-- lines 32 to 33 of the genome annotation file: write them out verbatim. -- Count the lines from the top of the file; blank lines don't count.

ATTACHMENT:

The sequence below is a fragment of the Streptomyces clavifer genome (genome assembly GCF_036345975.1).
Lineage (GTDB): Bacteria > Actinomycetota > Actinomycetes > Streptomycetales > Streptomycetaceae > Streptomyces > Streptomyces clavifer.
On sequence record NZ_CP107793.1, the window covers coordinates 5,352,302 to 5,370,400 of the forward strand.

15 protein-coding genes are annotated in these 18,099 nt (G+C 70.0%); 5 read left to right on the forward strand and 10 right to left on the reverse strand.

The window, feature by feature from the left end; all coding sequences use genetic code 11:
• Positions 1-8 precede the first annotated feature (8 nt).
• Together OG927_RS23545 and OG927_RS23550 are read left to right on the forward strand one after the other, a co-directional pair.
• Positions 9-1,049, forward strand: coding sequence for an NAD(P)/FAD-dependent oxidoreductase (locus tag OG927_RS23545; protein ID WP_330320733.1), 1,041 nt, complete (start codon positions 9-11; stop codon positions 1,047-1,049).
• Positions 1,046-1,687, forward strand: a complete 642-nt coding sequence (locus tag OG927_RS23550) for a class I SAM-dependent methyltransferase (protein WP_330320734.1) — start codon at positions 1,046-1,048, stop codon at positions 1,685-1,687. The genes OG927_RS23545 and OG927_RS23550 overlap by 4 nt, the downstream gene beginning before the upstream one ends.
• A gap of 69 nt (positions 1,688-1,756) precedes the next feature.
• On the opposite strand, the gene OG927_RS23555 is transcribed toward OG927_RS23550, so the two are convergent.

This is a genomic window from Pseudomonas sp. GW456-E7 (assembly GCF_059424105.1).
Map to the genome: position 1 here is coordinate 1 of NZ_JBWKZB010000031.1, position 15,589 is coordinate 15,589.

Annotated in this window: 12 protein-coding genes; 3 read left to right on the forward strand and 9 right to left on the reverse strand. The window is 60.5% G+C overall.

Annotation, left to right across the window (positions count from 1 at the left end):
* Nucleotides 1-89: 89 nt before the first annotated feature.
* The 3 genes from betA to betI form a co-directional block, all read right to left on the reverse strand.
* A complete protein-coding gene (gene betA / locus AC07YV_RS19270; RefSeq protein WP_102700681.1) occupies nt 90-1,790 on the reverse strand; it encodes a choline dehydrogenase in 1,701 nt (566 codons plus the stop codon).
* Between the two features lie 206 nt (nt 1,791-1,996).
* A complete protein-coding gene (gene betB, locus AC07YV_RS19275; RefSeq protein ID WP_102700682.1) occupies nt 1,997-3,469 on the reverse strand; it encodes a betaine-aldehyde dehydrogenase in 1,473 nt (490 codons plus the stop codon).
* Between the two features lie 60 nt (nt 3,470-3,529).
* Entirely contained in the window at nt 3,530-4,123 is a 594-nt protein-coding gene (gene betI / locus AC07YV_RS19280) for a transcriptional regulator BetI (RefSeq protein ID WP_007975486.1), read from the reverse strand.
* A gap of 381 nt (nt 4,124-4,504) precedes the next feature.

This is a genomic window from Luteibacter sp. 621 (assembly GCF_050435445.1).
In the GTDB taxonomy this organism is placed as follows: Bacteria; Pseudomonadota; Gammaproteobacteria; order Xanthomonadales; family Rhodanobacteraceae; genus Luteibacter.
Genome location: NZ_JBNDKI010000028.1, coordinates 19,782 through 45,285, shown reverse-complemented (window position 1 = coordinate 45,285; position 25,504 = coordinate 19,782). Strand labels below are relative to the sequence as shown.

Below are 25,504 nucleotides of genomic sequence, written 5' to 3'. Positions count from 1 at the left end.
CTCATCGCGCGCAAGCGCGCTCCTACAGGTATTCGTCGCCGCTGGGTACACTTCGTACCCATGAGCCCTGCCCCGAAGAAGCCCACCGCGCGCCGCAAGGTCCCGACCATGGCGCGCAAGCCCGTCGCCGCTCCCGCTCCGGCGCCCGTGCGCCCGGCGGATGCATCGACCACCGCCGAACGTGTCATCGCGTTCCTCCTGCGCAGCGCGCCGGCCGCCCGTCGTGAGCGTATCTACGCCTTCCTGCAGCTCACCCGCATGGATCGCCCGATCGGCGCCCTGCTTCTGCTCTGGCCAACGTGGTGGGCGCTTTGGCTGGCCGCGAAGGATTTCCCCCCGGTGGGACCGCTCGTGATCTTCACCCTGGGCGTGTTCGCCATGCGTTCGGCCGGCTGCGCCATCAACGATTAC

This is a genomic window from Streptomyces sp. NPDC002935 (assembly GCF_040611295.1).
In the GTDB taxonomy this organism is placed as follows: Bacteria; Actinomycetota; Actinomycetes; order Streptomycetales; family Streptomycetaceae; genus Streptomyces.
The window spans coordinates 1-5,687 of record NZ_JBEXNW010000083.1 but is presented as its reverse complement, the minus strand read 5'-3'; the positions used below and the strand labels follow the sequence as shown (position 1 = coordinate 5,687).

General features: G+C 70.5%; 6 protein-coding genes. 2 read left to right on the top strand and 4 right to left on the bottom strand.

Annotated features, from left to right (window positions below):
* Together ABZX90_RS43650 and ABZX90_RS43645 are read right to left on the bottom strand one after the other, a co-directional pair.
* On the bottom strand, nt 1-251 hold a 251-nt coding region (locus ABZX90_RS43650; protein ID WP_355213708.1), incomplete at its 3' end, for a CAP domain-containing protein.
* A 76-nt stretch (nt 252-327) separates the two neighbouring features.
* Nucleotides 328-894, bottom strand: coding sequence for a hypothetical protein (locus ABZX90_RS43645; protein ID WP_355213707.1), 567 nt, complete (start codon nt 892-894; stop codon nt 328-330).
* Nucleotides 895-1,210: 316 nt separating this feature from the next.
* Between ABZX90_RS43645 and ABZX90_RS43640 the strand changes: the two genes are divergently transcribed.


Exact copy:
General features: G+C 70.5%; 6 protein-coding genes. 2 read left to right on the top strand and 4 right to left on the bottom strand.

Annotated features, from left to right (window positions below):